« February 2016 »
1 2 3 4 5 6
7 8 9 10 11 12 13
14 15 16 17 18 19 20
21 22 23 24 25 26 27
28 29
You are not logged in. Log in
Entries by Topic
All topics  «
DUFFY Media Publications
Welcome to the Blog
Blog Tools
Edit your Blog
Build a Blog
RSS Feed
View Profile

Friday, 26 February 2016
‘The Diary of Anne Frank’ Comes to Life on Stage at MCCC’s Kelsey Theatre March 11-20


 ‘The Diary of Anne Frank’ Comes to Life on Stage at MCCC’s Kelsey Theatre March 11-20

Today it’s history, but first it was a young girl’s life. The Pennington Players presents the gripping historic play “The Diary of Anne Frank” at Mercer County Community College’s (MCCC’s) Kelsey Theatre in March. Performances are Fridays, March 11 and 18 at 8 p.m.; Saturdays, March 12 and 19 at 8 p.m.; and Sundays, March 13 and 20 at 2 p.m. 

Kelsey Theatre is located on the college’s West Windsor campus, 1200 Old Trenton Road. A reception with the cast and crew follows the opening night performance on March 11. The company will host a talk back session with the cast and crew after the 8 p.m. show on March 18.

The play is drawn from Anne's personal journal as she, her family, and four others hide from the Nazis in a secret annex in war-torn 1940s Amsterdam. Her story has remained one of the most haunting and indelible images of World War II and her diary has prevailed for generations as a tribute to the human spirit and its young author’s “boundless desire for all that is beautiful and good.”

Winner of the Pulitzer Prize for Drama, and the Tony and Critics Circle Awards for Best Play, “The Diary of Anne Frank” was adapted for the stage by Frances Goodrich and Albert Hackett from the book Anne Frank: The Diary of a Young Girl, edited by Anne’s father, Otto Frank. A new version of the play was adapted by Wendy Kesselman in 1997. 

Judi Parrish, the play’s director, notes that the show is set in one of history’s darkest periods. “But out of that comes incredible light and hope from the strength of Anne Frank’s spirit. Anne’s diary has as much meaning for us today as it did when it was first written. It is essential viewing for every generation, informing the present and guiding the future. The Pennington Players is honored to tell this story.” 

Leading the cast is Isabel Kinney of Cranbury. (Kinney last appeared at Kelsey Theatre in 2013 as Helen Keller in the Pennington Players’ production of “The Miracle Worker,” for which she won a Perry Award for Outstanding Youth Actor.) Completing the Frank family are Jack Bathke of Robbinsville as Otto Frank; Sara Their of Newtown, Pa., as Edith Frank; and Gabrielle Cody of Lawrenceville as Margot Frank. The attic’s other occupants are Paul Cohen of Newtown, Pa., as Hermann Van Daan; Alana Caraccio of Doylestown, Pa., as Petronella Van Daan; Evan Braasch of Bordentown as Peter Van Daan; and Matthew Cassidy of Morrisville, Pa., as Albert Dussel. Also featured are Kyla Mostello Donnelly of Levittown, Pa. as the kindly Miep Gies, who saved Anne’s diary, and Sheldon Zeff of Newtown, Pa., as Mr. Kraler.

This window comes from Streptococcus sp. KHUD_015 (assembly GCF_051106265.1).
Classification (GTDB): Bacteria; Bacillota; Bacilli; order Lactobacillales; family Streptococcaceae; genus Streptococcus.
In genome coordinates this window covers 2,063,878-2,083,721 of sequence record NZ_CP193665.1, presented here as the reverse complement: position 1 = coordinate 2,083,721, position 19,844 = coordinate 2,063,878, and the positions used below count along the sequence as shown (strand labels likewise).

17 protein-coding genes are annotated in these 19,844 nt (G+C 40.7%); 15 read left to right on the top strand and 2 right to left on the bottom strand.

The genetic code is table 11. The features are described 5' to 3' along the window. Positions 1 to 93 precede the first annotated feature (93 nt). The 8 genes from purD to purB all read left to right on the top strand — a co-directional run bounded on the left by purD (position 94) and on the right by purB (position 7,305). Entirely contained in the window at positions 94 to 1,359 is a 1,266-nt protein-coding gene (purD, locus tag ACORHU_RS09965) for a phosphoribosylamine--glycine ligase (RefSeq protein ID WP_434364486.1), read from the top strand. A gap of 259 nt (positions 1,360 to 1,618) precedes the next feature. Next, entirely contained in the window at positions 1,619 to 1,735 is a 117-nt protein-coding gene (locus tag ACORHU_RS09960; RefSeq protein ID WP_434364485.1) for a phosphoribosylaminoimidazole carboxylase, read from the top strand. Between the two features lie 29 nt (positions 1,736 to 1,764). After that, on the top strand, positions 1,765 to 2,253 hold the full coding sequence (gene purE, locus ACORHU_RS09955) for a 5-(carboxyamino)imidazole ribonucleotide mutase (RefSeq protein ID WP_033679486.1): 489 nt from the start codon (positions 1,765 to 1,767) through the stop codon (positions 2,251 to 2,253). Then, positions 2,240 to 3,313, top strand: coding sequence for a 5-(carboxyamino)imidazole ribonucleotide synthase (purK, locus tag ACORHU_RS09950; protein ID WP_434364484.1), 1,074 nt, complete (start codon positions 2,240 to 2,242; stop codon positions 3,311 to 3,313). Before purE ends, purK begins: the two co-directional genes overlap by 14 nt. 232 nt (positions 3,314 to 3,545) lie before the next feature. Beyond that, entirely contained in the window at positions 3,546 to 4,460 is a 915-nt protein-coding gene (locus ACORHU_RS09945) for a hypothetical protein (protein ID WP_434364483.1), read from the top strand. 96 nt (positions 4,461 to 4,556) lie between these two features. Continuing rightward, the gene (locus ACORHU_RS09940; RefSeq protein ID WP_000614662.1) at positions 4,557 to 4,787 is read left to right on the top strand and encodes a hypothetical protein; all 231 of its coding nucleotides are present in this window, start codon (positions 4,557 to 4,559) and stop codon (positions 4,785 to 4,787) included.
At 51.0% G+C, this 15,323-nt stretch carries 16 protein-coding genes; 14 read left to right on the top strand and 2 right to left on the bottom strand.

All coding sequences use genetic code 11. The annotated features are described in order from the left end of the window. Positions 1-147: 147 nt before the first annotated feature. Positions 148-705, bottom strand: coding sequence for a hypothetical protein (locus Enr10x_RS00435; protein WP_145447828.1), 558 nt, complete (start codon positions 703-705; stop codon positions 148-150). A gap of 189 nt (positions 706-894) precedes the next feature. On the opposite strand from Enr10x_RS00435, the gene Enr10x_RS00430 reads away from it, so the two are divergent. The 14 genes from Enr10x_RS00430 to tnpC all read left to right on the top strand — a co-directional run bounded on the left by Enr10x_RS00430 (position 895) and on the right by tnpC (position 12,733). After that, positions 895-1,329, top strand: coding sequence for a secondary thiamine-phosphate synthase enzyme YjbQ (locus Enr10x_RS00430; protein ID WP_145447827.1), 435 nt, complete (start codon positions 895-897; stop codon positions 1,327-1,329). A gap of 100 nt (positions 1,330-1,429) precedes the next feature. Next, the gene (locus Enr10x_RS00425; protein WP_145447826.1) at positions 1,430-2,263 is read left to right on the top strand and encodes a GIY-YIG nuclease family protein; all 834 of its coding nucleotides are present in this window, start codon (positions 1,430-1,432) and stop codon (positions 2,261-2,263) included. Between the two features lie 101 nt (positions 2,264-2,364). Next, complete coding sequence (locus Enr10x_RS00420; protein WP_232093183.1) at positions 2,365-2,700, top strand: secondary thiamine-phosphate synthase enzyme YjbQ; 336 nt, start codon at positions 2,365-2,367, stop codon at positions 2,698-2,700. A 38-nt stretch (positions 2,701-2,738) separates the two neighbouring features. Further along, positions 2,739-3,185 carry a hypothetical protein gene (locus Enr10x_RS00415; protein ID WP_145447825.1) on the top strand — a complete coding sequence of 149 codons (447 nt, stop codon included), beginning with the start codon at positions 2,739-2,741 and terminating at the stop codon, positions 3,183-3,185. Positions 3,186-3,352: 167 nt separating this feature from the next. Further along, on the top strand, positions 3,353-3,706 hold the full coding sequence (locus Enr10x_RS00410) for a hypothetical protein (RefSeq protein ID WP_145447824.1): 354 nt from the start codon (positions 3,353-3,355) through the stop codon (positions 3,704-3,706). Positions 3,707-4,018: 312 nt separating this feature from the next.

In addition to Director Judi Parrish, the production team includes Producer and Costumer Sally Page, Lighting Designer M. Kitty Getlik and Stage Manager Vicki Kaiser. Properties are by Dottie Farina, with set and sound design by Parrish.   

Tickets are $18 for adults, $16 for seniors, and $14 for students and children.  Tickets are available online, www.kelseytheatre.net, or by calling the Kelsey Theatre Box Office at 609-570-3333.  Kelsey Theatre is wheelchair accessible, with free parking available next to the theater.  For a complete listing of adult and children's events, visit the Kelsey website or call the box office for a brochure.

Posted by tammyduffy at 7:17 PM EST
Updated: Friday, 26 February 2016 7:18 PM EST
Arts Council of Princeton Presents Every Fiber of My Being A Group Textile Exhibition


 The Arts Council of Princeton presents Every Fiber of My Being, a group exhibition featuring textile and contemporary embroidery. Visitors can expect original works from artists Maira Kalman, Amy Meissner, Cassie Jones, Diana Weymar, Caroline Lathan-Stiefel, Danielle Hogan and Katie Truk.


Every Fiber of My Being is curated by the Arts Council’s 2016 Spring Anne Reeves Artist-in-Residence, Diana Weymar. Growing up in the wilderness of British Columbia, Diana learned the importance and practical value of a vivid imagination. In her artwork, she is interested in how to interact with existing materials – photographs, clothing, text – to address issues of storytelling, identity, narrative, and documentation.


Maira Kalman is a frequent contributor to The New Yorker Magazine and is well known for her collaboration with Rick Meyerowitz on the New Yorkistan cover in 2001 and The New York City Sub-Culinary Map. Maira is currently creating an illustrated column for The New Yorker based on travels to museums and libraries.


Amy Meissner's textile art combines traditional handwork and contemporary imagery to explore themes of the body, fear and loss. Her materials are vintage, discarded or found, with cumulative histories that shape the narrative of each piece.


The aim of Cassie Jones’ felt pieces is to create a “pleasurable conundrum.” She explains, “I like work that is both painterly and sculptural, familiar yet strange, representational, but abstract, knowable but un-nameable all at once.


Caroline Lathan-Stiefel’s piece, Wider Than the Sky, was inspired in part by Emily Dickinson’s poem of the same name, which addresses the brain’s capability to contain immeasurable vastness and creativity.


Danielle Hogan is a maker, educator, and practice-led researcher. Her research embraces the fields of craft in contemporary art and the feminist possibilities of/and feminist theory regarding craft media and their processes.